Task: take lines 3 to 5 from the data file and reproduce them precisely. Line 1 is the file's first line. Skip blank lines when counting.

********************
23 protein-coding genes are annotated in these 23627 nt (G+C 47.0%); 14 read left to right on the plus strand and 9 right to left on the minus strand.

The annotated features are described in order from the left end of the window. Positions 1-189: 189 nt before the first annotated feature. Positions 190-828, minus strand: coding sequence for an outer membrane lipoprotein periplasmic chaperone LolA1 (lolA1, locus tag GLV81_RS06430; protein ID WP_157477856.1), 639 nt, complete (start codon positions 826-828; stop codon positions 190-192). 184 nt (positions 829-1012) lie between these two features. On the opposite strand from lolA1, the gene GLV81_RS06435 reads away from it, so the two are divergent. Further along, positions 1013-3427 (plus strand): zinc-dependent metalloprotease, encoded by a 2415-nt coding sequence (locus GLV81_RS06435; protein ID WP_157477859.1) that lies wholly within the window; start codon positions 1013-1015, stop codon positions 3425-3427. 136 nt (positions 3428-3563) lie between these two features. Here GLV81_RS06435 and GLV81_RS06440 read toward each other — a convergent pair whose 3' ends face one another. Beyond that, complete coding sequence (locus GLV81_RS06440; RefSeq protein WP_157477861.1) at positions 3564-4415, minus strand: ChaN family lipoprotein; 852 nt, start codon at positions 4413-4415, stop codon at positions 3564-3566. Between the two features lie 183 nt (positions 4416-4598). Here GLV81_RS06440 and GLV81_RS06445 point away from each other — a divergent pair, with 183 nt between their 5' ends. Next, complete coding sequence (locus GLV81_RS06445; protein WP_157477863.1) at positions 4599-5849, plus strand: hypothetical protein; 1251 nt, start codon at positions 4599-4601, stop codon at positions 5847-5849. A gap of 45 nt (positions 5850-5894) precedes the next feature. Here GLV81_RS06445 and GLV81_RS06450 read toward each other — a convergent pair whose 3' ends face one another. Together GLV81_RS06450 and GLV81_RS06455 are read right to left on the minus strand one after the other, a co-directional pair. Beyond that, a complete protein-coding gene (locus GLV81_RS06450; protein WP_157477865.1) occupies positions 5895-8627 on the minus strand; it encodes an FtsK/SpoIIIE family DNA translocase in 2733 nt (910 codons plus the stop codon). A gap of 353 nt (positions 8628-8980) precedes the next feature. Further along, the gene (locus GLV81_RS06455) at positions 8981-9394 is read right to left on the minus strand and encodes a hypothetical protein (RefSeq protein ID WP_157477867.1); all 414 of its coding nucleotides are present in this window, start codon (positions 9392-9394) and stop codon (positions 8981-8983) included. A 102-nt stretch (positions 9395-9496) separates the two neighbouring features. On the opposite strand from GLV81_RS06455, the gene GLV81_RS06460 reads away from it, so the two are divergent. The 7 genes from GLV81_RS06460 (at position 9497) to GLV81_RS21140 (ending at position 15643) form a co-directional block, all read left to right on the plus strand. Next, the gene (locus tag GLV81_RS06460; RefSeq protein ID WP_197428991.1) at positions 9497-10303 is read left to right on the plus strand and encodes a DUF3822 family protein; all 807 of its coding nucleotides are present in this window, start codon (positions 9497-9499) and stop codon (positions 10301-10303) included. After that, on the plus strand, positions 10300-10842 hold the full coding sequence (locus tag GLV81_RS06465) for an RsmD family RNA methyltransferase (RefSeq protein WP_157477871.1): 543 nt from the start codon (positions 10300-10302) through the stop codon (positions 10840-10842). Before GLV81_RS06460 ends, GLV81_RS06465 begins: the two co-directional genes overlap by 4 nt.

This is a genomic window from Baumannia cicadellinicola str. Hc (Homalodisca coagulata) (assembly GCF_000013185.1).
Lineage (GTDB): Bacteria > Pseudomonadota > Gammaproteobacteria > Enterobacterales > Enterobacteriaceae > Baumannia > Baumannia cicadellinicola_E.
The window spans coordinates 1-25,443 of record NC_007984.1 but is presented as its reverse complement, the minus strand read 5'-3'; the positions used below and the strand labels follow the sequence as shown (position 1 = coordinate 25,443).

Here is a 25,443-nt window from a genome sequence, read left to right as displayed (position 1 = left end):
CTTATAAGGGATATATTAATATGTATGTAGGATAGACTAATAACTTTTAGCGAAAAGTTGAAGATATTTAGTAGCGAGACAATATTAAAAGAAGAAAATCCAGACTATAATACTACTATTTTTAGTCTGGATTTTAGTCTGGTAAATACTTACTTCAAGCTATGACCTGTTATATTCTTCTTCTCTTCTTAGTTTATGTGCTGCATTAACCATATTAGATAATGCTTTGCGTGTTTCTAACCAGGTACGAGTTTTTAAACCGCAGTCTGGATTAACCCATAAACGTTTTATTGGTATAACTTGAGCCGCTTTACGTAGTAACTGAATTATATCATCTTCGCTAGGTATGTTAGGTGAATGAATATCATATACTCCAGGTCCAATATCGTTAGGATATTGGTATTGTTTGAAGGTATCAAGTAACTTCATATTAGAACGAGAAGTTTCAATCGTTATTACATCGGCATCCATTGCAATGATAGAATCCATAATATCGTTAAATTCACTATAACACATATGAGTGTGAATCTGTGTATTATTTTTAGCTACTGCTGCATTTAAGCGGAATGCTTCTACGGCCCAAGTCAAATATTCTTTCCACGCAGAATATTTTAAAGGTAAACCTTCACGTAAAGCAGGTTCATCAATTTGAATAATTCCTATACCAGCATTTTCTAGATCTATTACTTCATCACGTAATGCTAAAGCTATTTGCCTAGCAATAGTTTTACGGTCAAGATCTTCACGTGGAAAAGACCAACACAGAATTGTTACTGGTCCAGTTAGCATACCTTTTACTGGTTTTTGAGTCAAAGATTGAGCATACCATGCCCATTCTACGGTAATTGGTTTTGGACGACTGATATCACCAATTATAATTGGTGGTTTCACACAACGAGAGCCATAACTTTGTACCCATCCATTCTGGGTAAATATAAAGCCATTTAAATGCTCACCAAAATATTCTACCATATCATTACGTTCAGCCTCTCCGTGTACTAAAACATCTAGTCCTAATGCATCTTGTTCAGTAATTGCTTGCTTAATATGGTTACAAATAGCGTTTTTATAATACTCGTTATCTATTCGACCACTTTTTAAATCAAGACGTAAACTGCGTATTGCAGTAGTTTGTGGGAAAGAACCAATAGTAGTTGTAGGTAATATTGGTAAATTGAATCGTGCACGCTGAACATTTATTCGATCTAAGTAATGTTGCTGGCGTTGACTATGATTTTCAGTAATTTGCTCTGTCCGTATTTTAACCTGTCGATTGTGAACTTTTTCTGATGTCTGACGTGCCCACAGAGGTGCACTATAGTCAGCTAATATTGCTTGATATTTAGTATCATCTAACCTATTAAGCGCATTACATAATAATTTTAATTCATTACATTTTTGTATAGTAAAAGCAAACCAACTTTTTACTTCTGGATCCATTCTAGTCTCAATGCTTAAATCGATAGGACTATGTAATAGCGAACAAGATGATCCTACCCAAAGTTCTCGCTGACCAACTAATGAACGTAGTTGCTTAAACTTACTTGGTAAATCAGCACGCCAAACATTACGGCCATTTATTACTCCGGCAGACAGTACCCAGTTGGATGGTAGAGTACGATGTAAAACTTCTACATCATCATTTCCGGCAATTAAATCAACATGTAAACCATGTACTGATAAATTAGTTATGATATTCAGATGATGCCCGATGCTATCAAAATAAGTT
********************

This is a genomic window from Baumannia cicadellinicola str. Hc (Homalodisca coagulata) (assembly GCF_000013185.1).
Lineage (GTDB): Bacteria > Pseudomonadota > Gammaproteobacteria > Enterobacterales > Enterobacteriaceae > Baumannia > Baumannia cicadellinicola_E.
The window spans coordinates 1-25,443 of record NC_007984.1 but is presented as its reverse complement, the minus strand read 5'-3'; the positions used below and the strand labels follow the sequence as shown (position 1 = coordinate 25,443).